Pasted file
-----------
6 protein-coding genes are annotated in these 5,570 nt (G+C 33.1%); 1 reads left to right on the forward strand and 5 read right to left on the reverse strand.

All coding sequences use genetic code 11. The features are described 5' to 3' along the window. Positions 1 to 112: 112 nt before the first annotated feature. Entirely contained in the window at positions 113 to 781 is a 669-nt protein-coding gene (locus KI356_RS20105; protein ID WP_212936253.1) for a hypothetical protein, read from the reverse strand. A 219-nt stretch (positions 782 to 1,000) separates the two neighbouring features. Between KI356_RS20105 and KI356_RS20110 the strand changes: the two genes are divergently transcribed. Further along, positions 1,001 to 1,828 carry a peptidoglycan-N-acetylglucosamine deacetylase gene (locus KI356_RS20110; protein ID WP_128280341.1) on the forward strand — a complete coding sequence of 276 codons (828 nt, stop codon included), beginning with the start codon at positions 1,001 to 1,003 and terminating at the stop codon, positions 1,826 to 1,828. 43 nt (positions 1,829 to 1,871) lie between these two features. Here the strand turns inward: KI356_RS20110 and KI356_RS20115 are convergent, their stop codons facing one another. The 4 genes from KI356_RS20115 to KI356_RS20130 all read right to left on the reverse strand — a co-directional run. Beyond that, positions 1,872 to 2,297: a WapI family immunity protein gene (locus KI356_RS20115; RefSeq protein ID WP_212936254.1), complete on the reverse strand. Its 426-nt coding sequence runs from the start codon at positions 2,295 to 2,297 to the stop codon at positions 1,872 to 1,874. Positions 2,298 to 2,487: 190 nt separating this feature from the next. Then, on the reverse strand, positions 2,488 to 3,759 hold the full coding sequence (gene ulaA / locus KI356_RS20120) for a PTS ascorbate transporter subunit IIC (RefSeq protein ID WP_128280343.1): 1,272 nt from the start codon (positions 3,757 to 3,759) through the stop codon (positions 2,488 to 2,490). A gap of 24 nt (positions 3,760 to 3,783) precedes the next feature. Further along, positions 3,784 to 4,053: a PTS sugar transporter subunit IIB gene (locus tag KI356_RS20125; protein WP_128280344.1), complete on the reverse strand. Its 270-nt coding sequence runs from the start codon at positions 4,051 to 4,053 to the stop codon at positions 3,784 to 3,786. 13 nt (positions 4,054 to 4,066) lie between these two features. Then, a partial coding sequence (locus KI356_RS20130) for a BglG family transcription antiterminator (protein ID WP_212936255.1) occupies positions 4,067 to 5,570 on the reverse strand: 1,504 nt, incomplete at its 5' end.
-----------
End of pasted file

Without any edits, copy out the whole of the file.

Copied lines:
6 protein-coding genes are annotated in these 5,570 nt (G+C 33.1%); 1 reads left to right on the forward strand and 5 read right to left on the reverse strand.

All coding sequences use genetic code 11. The features are described 5' to 3' along the window. Positions 1 to 112: 112 nt before the first annotated feature. Entirely contained in the window at positions 113 to 781 is a 669-nt protein-coding gene (locus KI356_RS20105; protein ID WP_212936253.1) for a hypothetical protein, read from the reverse strand. A 219-nt stretch (positions 782 to 1,000) separates the two neighbouring features. Between KI356_RS20105 and KI356_RS20110 the strand changes: the two genes are divergently transcribed. Further along, positions 1,001 to 1,828 carry a peptidoglycan-N-acetylglucosamine deacetylase gene (locus KI356_RS20110; protein ID WP_128280341.1) on the forward strand — a complete coding sequence of 276 codons (828 nt, stop codon included), beginning with the start codon at positions 1,001 to 1,003 and terminating at the stop codon, positions 1,826 to 1,828. 43 nt (positions 1,829 to 1,871) lie between these two features. Here the strand turns inward: KI356_RS20110 and KI356_RS20115 are convergent, their stop codons facing one another. The 4 genes from KI356_RS20115 to KI356_RS20130 all read right to left on the reverse strand — a co-directional run. Beyond that, positions 1,872 to 2,297: a WapI family immunity protein gene (locus KI356_RS20115; RefSeq protein ID WP_212936254.1), complete on the reverse strand. Its 426-nt coding sequence runs from the start codon at positions 2,295 to 2,297 to the stop codon at positions 1,872 to 1,874. Positions 2,298 to 2,487: 190 nt separating this feature from the next. Then, on the reverse strand, positions 2,488 to 3,759 hold the full coding sequence (gene ulaA / locus KI356_RS20120) for a PTS ascorbate transporter subunit IIC (RefSeq protein ID WP_128280343.1): 1,272 nt from the start codon (positions 3,757 to 3,759) through the stop codon (positions 2,488 to 2,490). A gap of 24 nt (positions 3,760 to 3,783) precedes the next feature. Further along, positions 3,784 to 4,053: a PTS sugar transporter subunit IIB gene (locus tag KI356_RS20125; protein WP_128280344.1), complete on the reverse strand. Its 270-nt coding sequence runs from the start codon at positions 4,051 to 4,053 to the stop codon at positions 3,784 to 3,786. 13 nt (positions 4,054 to 4,066) lie between these two features. Then, a partial coding sequence (locus KI356_RS20130) for a BglG family transcription antiterminator (protein ID WP_212936255.1) occupies positions 4,067 to 5,570 on the reverse strand: 1,504 nt, incomplete at its 5' end.